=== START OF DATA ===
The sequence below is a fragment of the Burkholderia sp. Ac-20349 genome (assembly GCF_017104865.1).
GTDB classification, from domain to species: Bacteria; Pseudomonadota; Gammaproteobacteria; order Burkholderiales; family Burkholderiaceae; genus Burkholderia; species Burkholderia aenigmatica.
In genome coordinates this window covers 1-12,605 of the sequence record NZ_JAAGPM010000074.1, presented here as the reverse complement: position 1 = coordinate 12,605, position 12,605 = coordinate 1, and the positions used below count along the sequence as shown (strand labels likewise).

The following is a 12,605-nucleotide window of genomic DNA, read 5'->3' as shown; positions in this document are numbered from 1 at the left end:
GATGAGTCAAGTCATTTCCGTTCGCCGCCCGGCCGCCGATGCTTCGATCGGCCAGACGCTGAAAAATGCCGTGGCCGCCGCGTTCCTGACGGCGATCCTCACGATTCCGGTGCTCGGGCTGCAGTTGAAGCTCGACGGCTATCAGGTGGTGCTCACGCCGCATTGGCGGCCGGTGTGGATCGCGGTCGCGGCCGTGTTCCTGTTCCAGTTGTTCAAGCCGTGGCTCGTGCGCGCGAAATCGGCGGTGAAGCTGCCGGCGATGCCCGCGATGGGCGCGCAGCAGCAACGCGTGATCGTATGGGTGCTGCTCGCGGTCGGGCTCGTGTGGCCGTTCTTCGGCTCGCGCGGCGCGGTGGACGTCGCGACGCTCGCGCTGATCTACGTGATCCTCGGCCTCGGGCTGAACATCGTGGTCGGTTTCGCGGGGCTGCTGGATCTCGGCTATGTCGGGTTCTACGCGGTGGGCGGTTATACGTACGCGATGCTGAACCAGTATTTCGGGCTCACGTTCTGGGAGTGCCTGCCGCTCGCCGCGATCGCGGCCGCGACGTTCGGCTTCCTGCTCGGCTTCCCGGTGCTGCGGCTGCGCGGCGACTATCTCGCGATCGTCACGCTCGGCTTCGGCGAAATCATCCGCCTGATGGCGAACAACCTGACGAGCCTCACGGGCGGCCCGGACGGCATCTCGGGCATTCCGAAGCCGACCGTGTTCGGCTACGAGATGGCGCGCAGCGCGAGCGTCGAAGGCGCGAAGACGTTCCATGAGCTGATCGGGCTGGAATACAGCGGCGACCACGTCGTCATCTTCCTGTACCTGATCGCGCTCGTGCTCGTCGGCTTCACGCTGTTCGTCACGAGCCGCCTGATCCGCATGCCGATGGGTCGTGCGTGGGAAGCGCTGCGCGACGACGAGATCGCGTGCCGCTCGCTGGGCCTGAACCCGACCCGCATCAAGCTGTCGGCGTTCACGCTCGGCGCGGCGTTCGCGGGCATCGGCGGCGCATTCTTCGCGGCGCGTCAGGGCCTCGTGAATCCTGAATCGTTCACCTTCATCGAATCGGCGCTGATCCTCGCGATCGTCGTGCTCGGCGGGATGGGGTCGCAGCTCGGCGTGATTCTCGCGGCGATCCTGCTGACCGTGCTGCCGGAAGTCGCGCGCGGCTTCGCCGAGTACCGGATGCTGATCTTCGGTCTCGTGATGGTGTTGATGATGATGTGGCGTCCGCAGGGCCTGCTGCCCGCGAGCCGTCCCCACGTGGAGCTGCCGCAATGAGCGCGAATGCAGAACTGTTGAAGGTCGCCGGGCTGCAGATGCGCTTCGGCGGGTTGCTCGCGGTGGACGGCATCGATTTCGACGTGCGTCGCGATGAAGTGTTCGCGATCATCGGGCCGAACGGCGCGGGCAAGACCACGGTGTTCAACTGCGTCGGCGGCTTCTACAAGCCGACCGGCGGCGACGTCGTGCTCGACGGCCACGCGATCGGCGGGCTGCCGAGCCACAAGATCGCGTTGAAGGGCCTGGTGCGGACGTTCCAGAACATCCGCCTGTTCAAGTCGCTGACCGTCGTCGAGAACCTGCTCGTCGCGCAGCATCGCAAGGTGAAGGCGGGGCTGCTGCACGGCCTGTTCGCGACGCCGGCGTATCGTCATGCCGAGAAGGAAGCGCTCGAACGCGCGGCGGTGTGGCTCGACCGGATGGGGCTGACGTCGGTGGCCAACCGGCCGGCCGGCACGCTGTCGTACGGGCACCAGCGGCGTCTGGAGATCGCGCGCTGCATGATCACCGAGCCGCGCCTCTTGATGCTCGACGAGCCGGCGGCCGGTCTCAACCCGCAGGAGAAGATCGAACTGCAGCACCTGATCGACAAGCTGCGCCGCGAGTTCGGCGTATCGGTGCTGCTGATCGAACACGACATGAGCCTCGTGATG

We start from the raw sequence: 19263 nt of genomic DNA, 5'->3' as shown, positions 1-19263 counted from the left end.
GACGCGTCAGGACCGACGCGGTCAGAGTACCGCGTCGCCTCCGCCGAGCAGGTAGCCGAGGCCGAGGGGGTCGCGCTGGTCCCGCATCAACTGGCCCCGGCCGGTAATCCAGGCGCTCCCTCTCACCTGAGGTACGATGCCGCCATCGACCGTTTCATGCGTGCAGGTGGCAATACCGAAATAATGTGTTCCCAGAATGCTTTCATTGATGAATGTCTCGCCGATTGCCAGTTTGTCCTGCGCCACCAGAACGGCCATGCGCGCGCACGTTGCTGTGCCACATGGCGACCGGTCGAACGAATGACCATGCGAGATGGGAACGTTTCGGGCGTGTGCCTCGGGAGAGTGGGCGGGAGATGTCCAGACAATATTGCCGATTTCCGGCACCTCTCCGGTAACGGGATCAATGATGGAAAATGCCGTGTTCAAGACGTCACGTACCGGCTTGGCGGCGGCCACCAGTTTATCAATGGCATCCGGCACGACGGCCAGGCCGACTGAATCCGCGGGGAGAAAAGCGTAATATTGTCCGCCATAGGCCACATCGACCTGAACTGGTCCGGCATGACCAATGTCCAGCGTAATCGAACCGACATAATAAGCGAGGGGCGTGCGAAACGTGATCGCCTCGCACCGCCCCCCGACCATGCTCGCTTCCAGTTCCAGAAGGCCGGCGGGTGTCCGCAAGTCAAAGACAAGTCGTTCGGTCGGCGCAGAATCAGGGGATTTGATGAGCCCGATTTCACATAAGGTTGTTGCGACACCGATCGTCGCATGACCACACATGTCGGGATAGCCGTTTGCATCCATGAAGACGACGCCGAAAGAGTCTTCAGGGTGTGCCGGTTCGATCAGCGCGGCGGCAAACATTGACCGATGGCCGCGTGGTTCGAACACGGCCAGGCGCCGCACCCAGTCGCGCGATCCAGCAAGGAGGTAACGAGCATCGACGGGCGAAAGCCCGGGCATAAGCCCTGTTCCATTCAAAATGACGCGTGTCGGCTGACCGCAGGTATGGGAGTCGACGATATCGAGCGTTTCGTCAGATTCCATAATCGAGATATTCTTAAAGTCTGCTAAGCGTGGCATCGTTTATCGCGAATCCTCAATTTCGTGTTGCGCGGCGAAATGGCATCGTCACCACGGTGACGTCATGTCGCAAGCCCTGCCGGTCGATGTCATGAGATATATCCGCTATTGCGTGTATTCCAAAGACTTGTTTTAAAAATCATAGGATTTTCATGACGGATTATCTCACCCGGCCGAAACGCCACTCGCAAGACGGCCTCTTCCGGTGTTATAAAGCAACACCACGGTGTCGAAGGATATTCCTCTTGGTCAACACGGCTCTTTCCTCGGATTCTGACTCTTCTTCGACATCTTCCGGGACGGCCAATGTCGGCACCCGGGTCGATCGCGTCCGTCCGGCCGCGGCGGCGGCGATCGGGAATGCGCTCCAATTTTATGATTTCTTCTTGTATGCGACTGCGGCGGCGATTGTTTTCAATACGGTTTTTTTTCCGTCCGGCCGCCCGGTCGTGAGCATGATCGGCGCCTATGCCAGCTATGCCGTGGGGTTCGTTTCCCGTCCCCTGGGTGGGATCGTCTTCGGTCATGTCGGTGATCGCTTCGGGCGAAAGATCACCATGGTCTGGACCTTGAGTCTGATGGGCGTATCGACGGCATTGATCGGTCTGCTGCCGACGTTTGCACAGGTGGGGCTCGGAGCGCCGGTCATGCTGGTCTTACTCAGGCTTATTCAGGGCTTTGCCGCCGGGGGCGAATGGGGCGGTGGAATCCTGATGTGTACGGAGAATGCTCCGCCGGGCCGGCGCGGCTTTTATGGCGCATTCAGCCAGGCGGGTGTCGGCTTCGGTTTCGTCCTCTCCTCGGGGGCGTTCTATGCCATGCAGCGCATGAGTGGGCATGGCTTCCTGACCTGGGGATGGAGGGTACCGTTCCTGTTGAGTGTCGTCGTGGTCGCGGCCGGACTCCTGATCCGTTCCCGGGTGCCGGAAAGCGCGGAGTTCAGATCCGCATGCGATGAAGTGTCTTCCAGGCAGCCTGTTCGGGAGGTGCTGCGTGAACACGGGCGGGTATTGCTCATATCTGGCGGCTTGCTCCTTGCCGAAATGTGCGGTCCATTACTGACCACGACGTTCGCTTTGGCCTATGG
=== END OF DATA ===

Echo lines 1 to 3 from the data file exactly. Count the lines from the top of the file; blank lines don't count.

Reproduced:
The sequence below is a fragment of the Burkholderia sp. Ac-20349 genome (assembly GCF_017104865.1).
GTDB classification, from domain to species: Bacteria; Pseudomonadota; Gammaproteobacteria; order Burkholderiales; family Burkholderiaceae; genus Burkholderia; species Burkholderia aenigmatica.
In genome coordinates this window covers 1-12,605 of the sequence record NZ_JAAGPM010000074.1, presented here as the reverse complement: position 1 = coordinate 12,605, position 12,605 = coordinate 1, and the positions used below count along the sequence as shown (strand labels likewise).